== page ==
In any economy, it’s a known fact that there are people who do unscrupulous activities to make money illegally by using other’s people identities. Knowing this, you can teach your children some very basic precautions to minimize their risk for having their identity stolen and used against them when they get older.
Here there are…
1. Monitor Your Credit.
Most consumers aren’t even aware that their identities have been stolen…until they go to use their debit cards or other accounts and they are empty or they get a call from a credit card company asking if strange charges are theirs. All of a sudden you realize something is dreadfully wrong and you can spend months or years fixing what the impostor has done to your name, your credit, your buying reputation, etc.
You can request a free credit file disclosure, also known as a credit report, once every 12 months at www.annualcreditreport.com. There are other sites offering free credit scores and reports but quite often they are tied to a monthly charge to monitor your report. You don’t need this! Just get your free report from the website above and pay attention to the details.
2. Don’t give out your personal information without a good reason.
Make sure the person who is requesting personal information from you (name, address, zip, phone, etc.) is a reputable person and the reason they want the information is valid.
3. Be careful with your mail.
Using an unsecure mailbox out in the open is a big no-no when it comes to mailing important documents of any kind. Take mail to an official mailbox if you have to and make sure you collect the mail as quickly as possible each day. Another option is to get a PO Box and pick up your mail every 2 or 3 days.
If you’re going on vacation, put a hold on your mail or have a neighbor or the house-sitter bring it in each day.
4. Watch what goes into your trash!
Thieves who live on stolen identities gather their information from trash, as well as mail, forms they copy in offices and a lot of other sources. Rule of thumb: shred all documents containing numbers!
5. Only give out your social security number when you absolutely have to!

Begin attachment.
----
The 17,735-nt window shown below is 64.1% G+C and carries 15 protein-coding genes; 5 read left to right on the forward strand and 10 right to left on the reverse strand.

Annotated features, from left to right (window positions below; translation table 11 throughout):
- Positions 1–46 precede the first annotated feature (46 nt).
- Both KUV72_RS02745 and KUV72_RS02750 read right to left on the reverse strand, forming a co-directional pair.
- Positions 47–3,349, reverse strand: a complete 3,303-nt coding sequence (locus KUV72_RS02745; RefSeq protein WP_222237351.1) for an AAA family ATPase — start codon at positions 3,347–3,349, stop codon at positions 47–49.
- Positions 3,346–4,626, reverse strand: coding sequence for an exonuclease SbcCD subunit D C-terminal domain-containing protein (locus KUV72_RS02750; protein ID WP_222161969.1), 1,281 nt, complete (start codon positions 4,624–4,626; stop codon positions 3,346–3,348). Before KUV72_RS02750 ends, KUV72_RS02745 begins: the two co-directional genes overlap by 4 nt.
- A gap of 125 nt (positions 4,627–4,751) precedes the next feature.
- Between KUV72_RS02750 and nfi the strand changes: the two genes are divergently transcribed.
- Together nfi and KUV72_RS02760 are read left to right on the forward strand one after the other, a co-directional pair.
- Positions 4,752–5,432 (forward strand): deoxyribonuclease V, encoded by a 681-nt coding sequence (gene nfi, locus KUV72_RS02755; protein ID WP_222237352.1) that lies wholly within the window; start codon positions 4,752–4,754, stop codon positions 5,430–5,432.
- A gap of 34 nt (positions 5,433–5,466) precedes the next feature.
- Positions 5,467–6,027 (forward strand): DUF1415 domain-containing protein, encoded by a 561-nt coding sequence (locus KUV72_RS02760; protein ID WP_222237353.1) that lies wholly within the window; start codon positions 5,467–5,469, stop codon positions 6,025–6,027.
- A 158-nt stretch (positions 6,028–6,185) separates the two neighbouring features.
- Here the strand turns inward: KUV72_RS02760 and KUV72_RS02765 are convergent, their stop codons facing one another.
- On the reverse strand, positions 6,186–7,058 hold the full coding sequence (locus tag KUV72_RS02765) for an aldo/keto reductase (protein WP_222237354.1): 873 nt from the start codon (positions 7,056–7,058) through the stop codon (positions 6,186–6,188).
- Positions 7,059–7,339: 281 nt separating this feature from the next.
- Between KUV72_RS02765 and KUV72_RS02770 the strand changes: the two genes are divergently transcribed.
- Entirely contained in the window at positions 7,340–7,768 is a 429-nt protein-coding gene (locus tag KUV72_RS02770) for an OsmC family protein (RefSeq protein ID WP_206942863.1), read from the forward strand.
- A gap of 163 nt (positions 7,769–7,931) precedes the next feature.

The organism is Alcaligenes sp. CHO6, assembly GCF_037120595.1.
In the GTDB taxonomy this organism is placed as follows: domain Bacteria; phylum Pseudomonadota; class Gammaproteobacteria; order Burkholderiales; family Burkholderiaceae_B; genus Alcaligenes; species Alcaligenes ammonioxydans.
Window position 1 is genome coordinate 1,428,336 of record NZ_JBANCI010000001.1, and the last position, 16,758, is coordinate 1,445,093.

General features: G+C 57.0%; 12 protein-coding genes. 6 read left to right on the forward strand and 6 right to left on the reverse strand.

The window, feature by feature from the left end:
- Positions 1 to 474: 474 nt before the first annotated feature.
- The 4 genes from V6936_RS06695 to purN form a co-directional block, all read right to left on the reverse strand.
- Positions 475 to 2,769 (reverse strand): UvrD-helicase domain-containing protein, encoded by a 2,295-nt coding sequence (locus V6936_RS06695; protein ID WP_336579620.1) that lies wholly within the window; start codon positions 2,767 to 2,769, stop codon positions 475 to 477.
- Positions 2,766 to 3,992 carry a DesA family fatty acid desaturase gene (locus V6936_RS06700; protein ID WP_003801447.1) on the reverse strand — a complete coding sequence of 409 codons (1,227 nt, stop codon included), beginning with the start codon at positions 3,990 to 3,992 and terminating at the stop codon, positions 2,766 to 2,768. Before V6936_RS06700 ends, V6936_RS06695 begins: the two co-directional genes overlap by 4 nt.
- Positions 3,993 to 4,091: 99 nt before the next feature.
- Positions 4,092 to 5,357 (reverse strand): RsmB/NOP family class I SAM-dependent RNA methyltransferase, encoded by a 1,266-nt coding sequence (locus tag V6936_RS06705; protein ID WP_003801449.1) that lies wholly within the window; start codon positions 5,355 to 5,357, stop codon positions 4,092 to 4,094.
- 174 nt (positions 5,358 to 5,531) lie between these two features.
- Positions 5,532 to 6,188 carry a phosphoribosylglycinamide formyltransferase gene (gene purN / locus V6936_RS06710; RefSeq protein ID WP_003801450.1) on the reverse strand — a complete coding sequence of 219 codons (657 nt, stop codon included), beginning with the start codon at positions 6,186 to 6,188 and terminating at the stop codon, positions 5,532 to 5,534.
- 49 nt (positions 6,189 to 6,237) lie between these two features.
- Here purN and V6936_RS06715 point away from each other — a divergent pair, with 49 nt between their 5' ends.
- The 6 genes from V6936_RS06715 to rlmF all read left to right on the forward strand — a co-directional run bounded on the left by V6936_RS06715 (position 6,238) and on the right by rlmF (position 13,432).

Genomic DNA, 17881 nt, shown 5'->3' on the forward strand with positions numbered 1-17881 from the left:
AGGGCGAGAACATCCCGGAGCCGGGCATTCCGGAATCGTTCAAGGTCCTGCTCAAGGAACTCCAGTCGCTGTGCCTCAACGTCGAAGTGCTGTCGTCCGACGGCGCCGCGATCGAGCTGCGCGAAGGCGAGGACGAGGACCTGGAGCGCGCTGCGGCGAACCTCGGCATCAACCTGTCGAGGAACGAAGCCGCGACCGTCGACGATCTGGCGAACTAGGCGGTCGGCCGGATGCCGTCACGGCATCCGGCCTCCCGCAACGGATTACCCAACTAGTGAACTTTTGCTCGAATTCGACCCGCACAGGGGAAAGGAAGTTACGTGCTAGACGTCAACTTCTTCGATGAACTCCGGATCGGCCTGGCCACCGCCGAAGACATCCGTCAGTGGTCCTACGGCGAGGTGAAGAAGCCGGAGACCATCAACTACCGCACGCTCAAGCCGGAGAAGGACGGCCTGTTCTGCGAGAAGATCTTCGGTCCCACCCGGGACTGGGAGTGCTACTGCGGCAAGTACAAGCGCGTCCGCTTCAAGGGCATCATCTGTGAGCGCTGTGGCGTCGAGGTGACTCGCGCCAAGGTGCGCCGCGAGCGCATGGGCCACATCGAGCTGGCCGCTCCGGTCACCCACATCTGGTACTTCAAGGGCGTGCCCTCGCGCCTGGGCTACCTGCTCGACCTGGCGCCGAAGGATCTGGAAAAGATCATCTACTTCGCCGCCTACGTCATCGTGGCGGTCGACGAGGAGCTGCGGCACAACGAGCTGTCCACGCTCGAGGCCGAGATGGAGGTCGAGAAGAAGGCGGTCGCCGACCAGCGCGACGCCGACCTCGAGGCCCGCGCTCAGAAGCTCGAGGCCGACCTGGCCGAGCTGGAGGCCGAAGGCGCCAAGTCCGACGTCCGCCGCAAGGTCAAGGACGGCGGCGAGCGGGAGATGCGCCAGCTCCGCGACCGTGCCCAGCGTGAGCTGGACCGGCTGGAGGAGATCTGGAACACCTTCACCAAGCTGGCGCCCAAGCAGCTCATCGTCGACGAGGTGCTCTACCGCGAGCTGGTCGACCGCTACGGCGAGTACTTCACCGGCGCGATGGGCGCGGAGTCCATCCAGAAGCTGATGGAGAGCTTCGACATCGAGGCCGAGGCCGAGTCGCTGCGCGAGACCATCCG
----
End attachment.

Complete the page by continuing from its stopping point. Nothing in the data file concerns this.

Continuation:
Your Social Security Number is the single, most prized find for identity thieves! Make sure you protect yours.
Banks may need them to start account. Employers need them to make sure you’re legal and your taxes are allocated correctly. However, you know those medical forms you fill out when you have a new doctor or dentist? They ask for your social security number? Don’t give it to them…you don’t have to.
Don’t give it out over the phone (giving the last 4 digits is fine…no one can track anything from the last 4), put it in the mail, etc. Just keep it to yourself.
And your social security card should NOT be in your wallet. If it is, get it out right now and put it in a safe! My financial guy taught me this one!
6. Pay attention to billing cycles of credit cards.
Know when your bills usually arrive (make them paperless if you work on the web effectively) and when your billing cycles land so that you know if something goes missing. Call your credit card companies if a bill doesn’t show up on time or a check you send is lost in the mail. Looking at past statements can help you set up a calendar so you know what arrives when.
7. Be cautious when ordering product on the internet.
When you decide to order a product or service online, look for the symbol (a lock) on the bottom right-hand corner of the browser window you are using. If you don’t see it, call the merchant and place the order over the phone. It’s worth the extra few minutes to make sure your information is safe and secure.
8. Delete your personal information from all old computers you’re not using or sell.
How often do we sell or donate old computers without thinking about what personal information may be on that old useless hard drive? It only takes once in the hands of the wrong person to give donating a bad taste in your mouth.
Get in and delete all information, reformat the hard drive if you can and if all else fails, remove the hard drive (they are cheap now) and have a computer professional help you wipe the drive clean. Again, isn’t it worth a few dollars to hire someone to help you keep your personal financial life safe?
Bottom line, it’s up to you to be diligent with your personal information. Having your identity stolen and used against you is one of the most painful and time-consuming events to recover from. Do whatever you can to prevent it!
Please teach your entire family these common sense steps to protecting their identity!